By Richard Weitz
The United States cannot remain a great power without a leading space presence. Countries understand that achievements in space boost their sovereignty, status, and power.
They also drive economic and technological advancement by generating novel technologies, especially for computers, propulsion, energy, and electronics.
Alarmingly, U.S. space competitiveness is declining.
From the start of the space age until recentlythe United States enjoyed was the preeminent space power. Yet, this status has significantly erodedand threatens to worsen further.
As Brian Morra recently noted, “there are critically important areas where the US and its allies no longer enjoy military preeminence in space at a time when the global economy and its citizenry are ever more dependent upon space assets for the financial system, communications, internet access, navigation, weather, climate monitoring, natural resources, and more.”
The end of Space Shuttle program in 2011 both marked and accelerated this decline. This demise of the Shuttle without a replacement system left the National Aeronautics and Space Administration (NASA), a semi-independent U.S. government agency that oversees the U.S. civilian space program and related research, without a launch vehicle suitable for sending astronauts or large cargo into space.
Despite having pioneered space travel and paid for most of the International Space Station, the end of the shuttle program has compelled the United States to purchase high-priced seats on the Russian Soyuz to send U.S. astronauts into orbit. Moscow has been exploiting its position to charge monopoly prices.
NASA has also had to purchase Russian rocket engines to launch large unmanned missions.
Unlike the United States, Russia has retained the capacity to send large platforms into space. China has also made significant strides in its space program; becoming the third country, after Russia and the United States, to launch people into space.
The Chinese government has been devoting enormous resources to launching more satellites annually than any other country and developing its own heavy carrier rocket.
Recent years have seen a worrisome increase in Sino-Russian collaboration regarding space exploration, rocket engines, and launch vehicles. Russia appears prepared to end its partnership with the U.S.-led International Space Station and instead collaborate with China’s independent space building program.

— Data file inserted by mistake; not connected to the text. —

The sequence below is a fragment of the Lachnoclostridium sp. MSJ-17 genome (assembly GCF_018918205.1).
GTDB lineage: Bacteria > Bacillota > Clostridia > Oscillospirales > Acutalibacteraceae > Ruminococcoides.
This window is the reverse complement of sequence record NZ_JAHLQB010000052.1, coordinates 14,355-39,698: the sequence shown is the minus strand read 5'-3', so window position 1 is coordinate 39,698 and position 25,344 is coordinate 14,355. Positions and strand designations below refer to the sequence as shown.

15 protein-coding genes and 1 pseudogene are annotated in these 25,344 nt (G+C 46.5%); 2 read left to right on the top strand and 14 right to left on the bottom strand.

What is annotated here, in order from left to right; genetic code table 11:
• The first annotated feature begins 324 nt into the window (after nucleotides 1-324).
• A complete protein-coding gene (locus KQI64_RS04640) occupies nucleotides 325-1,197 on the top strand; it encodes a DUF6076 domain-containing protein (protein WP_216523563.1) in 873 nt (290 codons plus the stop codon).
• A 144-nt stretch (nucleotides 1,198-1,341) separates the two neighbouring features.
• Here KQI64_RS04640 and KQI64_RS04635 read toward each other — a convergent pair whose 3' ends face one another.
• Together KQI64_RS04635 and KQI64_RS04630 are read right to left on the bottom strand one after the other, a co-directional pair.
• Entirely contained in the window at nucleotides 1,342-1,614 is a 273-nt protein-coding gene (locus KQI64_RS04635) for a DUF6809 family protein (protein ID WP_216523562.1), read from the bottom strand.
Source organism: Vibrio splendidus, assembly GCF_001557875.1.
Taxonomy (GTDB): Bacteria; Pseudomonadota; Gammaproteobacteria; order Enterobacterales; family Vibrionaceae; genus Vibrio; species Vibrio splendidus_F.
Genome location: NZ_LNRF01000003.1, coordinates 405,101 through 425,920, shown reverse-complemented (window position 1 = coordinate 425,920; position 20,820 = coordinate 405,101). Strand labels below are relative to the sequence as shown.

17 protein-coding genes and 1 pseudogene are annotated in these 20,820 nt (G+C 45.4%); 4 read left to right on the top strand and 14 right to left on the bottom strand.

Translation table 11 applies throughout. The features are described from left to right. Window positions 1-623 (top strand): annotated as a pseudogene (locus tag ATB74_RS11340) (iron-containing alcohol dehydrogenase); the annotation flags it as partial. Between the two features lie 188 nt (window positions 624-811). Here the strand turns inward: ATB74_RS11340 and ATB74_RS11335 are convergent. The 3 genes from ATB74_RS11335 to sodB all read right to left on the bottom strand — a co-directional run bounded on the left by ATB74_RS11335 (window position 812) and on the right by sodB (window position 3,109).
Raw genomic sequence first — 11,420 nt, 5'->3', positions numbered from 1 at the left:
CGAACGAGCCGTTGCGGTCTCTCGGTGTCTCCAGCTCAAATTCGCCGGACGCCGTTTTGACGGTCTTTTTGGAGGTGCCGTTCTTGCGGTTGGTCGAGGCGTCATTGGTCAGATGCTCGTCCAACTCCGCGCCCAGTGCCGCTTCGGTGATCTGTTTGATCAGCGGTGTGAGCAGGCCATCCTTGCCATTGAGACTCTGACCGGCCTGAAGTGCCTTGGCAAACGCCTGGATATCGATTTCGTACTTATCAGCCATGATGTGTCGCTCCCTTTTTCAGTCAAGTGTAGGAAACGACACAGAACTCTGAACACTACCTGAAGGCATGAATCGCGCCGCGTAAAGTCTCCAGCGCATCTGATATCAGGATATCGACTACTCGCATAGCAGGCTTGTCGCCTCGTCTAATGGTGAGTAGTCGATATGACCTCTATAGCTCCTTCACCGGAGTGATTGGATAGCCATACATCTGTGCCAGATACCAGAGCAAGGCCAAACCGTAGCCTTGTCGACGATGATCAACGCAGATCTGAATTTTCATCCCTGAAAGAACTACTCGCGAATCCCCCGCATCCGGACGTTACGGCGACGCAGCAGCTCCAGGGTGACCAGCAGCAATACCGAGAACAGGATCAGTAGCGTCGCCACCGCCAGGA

Russia and especially China have been leveraging their advanced space launch capacity to make diplomatic gains.
China now makes and launches satellites for several countries, enabling Beijing to gain market share as well as build international relationships with partner countries.
Moreover, due to deteriorating relations with both countries, U.S. leaders have justifiably become wary of relying on cooperating with Russia or China for critical space missions.
However, Washington needs to provide adequate resourced to achieve greater space freedom.
The Russian and Chinese space programs benefit from clearly defined goals, ample and stable government funding, and popular enthusiasm.
The U.S. program needs more of these qualities.
Hoping that erratic billionaires like Elon Muskwill solve this problem is too risky. Besides emotional meltdowns, fickle entrepreneurs can easily end their support for these costly public projects.
Profits often trump patriotism.
Even established public companies can desert national security missions.
For example, employee objections recently led Google to announce that it would not bid to renew its Project Maven UAV contract with the Pentagon after it expires next year.
Fortunately, a solution is at hand.
The new U.S.-government controlled Space Launch System (SLS) will soon be able to send astronauts to other planets and carry enormous loads into space.
Restoring U.S. leadership to space exploration will yield critical commercial and diplomatic benefits. It would also help bring us back to the adventurous values of the “age of exploration and enlightenment”and overcome the pervasive caution in our “risk-averse society.”
The SLS will be superior to any space carrier ever deployed. It would use proven components from earlier launch vehicles, such as the Apollo and Shuttle missions, but is designed to be evolutionary. NASA can increase its capabilities over time through upgrades and modular replacements without needing costly overhauls of the core launch vehicle.
Hundreds of U.S. companies will help build and maintain the System. Breaking with our current reliance with potentially hostile countries, foreign support for the SLS would be welcome but optional.
Besides civilian purposes, the SLS, can help overcome growing Russian and Chinese threats to U.S. access to space.
The Department of Defense has repeatedly warned that Moscow and Beijing are developing weapons to shoot down U.S. satellites. The Pentagon cannot fight a major war without the secure communications, early warning, precision targeting, global navigation, and other capabilities its limited suite of satellites provide.
Instead of the current practice of sending one vulnerable advanced satellite into space at a time, the enormous payload of the SLS would allow the United States to replace an entire constellation of downed or disabled satellites as well as build an entirely new space satellite network in a crisis.
The United States could also launch better shielded but heavier armored satellites
The United States needs space for critical military, intelligence, economic, and other purposes.
It cannot depend on foreign countries or private entrepreneurs for space access.
The featured graphic shows all the dome, barrel, ring and engine components used to assemble the five major structures of the core stage of NASA’s Space Launch System (SLS) in Block 1 configuration.